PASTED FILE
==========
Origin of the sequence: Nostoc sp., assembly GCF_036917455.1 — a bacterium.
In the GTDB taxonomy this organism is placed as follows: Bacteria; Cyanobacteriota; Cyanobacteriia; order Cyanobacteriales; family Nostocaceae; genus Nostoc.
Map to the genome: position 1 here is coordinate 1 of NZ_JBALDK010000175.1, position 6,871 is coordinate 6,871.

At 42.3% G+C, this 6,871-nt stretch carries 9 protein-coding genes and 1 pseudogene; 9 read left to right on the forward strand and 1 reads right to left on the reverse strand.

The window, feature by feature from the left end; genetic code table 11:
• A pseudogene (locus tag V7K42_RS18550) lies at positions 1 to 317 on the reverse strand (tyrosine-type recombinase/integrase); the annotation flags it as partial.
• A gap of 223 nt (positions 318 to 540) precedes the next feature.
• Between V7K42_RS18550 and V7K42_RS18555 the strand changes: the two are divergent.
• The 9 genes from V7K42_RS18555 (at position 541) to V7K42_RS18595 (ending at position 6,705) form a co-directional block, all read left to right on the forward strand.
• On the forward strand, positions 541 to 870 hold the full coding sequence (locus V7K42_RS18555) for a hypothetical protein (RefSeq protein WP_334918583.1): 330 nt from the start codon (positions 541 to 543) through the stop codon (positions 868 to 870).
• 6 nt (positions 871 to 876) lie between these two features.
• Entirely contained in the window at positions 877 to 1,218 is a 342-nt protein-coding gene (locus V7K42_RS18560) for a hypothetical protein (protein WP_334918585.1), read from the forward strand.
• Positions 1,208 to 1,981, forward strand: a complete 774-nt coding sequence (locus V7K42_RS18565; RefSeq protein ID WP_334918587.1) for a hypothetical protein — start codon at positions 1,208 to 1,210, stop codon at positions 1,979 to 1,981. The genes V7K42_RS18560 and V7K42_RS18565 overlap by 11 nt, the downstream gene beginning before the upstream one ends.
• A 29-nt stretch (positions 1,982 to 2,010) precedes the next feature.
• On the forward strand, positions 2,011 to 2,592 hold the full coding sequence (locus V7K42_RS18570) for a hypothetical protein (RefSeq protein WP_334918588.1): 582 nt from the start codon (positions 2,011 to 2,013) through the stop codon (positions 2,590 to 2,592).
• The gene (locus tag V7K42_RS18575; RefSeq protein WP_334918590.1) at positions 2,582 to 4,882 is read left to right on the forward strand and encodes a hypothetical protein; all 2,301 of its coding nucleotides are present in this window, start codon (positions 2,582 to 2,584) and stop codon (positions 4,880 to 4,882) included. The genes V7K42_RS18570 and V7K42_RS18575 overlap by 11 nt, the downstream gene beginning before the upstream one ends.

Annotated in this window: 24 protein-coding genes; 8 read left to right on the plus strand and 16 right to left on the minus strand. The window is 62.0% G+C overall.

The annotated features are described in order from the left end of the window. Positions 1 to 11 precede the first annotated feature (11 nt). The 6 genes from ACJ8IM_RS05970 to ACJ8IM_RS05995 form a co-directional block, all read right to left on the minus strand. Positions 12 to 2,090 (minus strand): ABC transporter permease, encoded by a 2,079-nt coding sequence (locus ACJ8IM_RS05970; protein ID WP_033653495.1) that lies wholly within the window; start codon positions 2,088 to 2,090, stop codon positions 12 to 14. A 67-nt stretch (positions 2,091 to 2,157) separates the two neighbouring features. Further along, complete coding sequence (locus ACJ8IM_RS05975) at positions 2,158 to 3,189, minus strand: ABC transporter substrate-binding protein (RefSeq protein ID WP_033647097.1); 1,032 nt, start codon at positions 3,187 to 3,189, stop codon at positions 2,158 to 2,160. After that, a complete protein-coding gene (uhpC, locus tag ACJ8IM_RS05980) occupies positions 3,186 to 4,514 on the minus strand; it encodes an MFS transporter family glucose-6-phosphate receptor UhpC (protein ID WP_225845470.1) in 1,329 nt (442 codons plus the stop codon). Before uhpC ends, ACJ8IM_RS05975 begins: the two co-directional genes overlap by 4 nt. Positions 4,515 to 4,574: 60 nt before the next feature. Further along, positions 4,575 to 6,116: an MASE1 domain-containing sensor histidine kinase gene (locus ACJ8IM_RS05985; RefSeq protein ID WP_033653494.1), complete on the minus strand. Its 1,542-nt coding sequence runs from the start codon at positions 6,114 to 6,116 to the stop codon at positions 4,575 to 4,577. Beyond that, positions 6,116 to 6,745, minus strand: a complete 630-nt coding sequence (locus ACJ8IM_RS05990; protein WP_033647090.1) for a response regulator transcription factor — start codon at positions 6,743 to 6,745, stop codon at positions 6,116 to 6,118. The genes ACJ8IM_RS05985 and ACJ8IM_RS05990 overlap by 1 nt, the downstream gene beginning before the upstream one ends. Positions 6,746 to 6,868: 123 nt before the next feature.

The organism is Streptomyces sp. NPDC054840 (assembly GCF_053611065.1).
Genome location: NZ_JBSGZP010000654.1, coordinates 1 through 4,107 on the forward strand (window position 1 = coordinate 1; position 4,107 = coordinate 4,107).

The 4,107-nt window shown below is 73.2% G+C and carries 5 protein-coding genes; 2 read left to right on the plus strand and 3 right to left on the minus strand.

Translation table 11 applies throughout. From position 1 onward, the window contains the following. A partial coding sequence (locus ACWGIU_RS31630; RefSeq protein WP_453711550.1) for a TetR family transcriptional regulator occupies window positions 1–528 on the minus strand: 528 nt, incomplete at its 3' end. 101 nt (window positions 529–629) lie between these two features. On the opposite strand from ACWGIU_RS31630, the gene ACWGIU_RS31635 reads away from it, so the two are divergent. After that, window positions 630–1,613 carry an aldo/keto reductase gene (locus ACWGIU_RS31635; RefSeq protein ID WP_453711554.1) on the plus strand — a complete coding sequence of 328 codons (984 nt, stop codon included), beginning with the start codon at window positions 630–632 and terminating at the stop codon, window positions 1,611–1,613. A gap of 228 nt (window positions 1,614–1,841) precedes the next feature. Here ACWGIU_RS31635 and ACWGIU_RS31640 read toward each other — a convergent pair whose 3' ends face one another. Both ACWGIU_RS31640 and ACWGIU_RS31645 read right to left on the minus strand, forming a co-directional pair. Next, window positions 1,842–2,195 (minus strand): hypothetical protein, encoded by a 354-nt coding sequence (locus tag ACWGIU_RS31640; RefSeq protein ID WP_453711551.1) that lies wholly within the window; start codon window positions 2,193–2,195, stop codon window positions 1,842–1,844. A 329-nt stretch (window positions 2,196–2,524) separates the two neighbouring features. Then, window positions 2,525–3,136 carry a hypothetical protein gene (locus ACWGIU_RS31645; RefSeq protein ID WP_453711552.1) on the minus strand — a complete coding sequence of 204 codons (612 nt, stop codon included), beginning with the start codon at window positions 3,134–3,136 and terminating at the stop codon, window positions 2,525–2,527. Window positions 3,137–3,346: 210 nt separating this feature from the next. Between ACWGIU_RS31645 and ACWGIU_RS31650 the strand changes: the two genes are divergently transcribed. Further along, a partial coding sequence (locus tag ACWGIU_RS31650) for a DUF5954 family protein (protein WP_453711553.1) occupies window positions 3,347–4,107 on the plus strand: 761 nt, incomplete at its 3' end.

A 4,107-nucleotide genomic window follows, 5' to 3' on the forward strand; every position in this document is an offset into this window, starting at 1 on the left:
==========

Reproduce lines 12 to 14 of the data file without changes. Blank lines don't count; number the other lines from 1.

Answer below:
• Entirely contained in the window at positions 877 to 1,218 is a 342-nt protein-coding gene (locus V7K42_RS18560) for a hypothetical protein (protein WP_334918585.1), read from the forward strand.
• Positions 1,208 to 1,981, forward strand: a complete 774-nt coding sequence (locus V7K42_RS18565; RefSeq protein ID WP_334918587.1) for a hypothetical protein — start codon at positions 1,208 to 1,210, stop codon at positions 1,979 to 1,981. The genes V7K42_RS18560 and V7K42_RS18565 overlap by 11 nt, the downstream gene beginning before the upstream one ends.
• A 29-nt stretch (positions 1,982 to 2,010) precedes the next feature.